Monday, May 30, 2016

Baby Catcher by Peggy Vincent

It was an accident! I really didn't mean to deviate from my Mount TBR plan, but I was at the library and I just ran across this book and I thought, "Oh, I'll just flip through it a bit." Well, that's not what happened. Baby Catcher by Peggy Vincent caught me as well. I was fascinated by the tale of a young woman in nursing school in the early 1960s finding her way to Obstetrics Nursing and then on to Midwifery. Just as Vincent unexpectedly became mesmerized by the world of Labor and Delivery, I was mesmerized by her telling of it.

I was hooked. I thought if I saw lots more babies born, perhaps I'd discover that missing bit of information, the secret of that enchanted moment when one person suddenly becomes two people.

Vincent wasn't the only one evolving during this time. During the 1960s, '70s and '80s, the philosophies surrounding birth changed dramatically. No longer were women being knocked out and waking to find a little stranger in their arms and Vincent found herself right in the middle of the revolution in Berkeley, California.

Women's bodies have near-perfect knowledge of childbirth; it's when their brains get involved that things can go wrong. When we force external rules on laboring women's behavior, their births may veer off track. The intrinsic intelligence of women's bodies can be sabotaged when they're put into clinical settings, surrounded by strangers, and attached to machines that limit their freedom to move. They then risk falling victim to the powerful forces of fear, loneliness, doubt, and distrust, all of which increase pain.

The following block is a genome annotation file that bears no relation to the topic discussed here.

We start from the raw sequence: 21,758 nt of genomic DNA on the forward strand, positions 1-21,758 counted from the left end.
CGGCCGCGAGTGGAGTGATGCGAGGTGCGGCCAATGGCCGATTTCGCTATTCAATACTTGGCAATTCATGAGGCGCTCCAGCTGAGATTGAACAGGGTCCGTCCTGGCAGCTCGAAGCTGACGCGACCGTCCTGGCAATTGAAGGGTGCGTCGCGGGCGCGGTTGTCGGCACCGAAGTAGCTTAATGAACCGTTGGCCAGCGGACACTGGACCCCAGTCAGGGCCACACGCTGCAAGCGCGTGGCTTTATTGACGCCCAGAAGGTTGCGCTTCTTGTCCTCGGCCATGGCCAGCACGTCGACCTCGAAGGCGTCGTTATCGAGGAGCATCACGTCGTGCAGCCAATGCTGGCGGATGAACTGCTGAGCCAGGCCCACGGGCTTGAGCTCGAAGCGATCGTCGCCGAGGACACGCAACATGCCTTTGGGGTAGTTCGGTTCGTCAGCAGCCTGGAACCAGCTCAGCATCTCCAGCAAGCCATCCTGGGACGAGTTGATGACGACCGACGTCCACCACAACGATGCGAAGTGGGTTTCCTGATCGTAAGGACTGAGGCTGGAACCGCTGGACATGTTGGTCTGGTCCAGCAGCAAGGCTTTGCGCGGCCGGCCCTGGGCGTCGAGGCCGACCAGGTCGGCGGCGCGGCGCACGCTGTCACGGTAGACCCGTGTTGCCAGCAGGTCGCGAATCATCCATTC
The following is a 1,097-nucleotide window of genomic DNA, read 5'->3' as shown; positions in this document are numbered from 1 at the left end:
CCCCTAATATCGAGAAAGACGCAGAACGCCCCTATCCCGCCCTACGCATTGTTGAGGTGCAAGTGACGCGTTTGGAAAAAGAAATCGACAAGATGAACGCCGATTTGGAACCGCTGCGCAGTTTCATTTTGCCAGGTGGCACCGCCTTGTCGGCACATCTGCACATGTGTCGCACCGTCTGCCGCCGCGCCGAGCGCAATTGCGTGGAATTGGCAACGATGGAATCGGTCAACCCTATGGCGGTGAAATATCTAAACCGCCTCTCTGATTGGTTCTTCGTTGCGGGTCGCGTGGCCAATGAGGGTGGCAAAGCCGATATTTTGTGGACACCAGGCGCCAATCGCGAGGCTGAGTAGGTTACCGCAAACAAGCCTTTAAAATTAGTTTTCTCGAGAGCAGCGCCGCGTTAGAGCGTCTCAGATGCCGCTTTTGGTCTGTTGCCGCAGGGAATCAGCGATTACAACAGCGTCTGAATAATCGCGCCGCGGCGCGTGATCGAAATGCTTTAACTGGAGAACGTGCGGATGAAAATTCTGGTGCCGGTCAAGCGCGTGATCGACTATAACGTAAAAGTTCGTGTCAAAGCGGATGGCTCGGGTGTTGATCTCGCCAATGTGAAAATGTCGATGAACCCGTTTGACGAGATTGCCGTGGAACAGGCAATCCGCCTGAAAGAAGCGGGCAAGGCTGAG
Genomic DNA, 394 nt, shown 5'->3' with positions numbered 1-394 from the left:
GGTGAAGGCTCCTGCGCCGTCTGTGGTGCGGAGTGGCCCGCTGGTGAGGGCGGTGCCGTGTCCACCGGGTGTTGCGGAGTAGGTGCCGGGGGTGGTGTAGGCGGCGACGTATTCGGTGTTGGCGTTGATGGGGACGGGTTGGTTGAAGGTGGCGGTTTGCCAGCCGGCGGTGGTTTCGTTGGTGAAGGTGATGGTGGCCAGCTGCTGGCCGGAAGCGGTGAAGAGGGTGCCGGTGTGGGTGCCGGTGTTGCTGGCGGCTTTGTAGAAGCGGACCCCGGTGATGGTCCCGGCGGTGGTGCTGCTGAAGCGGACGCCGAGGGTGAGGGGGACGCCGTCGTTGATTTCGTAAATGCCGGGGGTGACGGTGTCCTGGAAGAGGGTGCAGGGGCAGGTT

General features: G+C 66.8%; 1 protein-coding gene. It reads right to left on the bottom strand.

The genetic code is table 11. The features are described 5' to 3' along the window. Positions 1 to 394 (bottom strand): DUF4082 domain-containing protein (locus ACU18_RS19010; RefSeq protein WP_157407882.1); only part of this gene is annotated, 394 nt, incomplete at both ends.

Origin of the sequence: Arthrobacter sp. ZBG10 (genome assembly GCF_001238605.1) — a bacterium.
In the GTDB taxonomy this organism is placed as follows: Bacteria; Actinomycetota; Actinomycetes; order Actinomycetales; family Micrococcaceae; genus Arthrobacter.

Vincent became part of the first group of nurses to labor women in Alta Bates Hospital's brand new birth center. These new methods ran hard up against the traditional practices of some of the doctors in the hospital, but she could see how well it benefited the women. Eventually she attended midwifery school and started her own private, home birth practice and even becoming the first Certified Nurse Midwife to have privileges at the hospital where she began her nursing career.

The stories Vincent shares of births she has attended both as a nurse and then as a midwife are wonderfully written and had me positively transfixed. This post would go on for days if I shared them all with you so really the only thing I can recommend is that you find a copy of this book and read it for yourself. It is fantastic!

I'll leave you with this one final quote while I wonder if maybe a career change isn't too late for me:

A midwifery school classmate once said to Vincent:
"As midwives, we meet wildly interesting people and stay up all night with them. We ask them questions about their sex lives, eat their food, feel inside their bodies, snoop around their houses, drink champagne at all hours, and best of all, we get to catch delicious little naked, wet babies. What I can't figure out is, why doesn't everyone want to be a midwife?"

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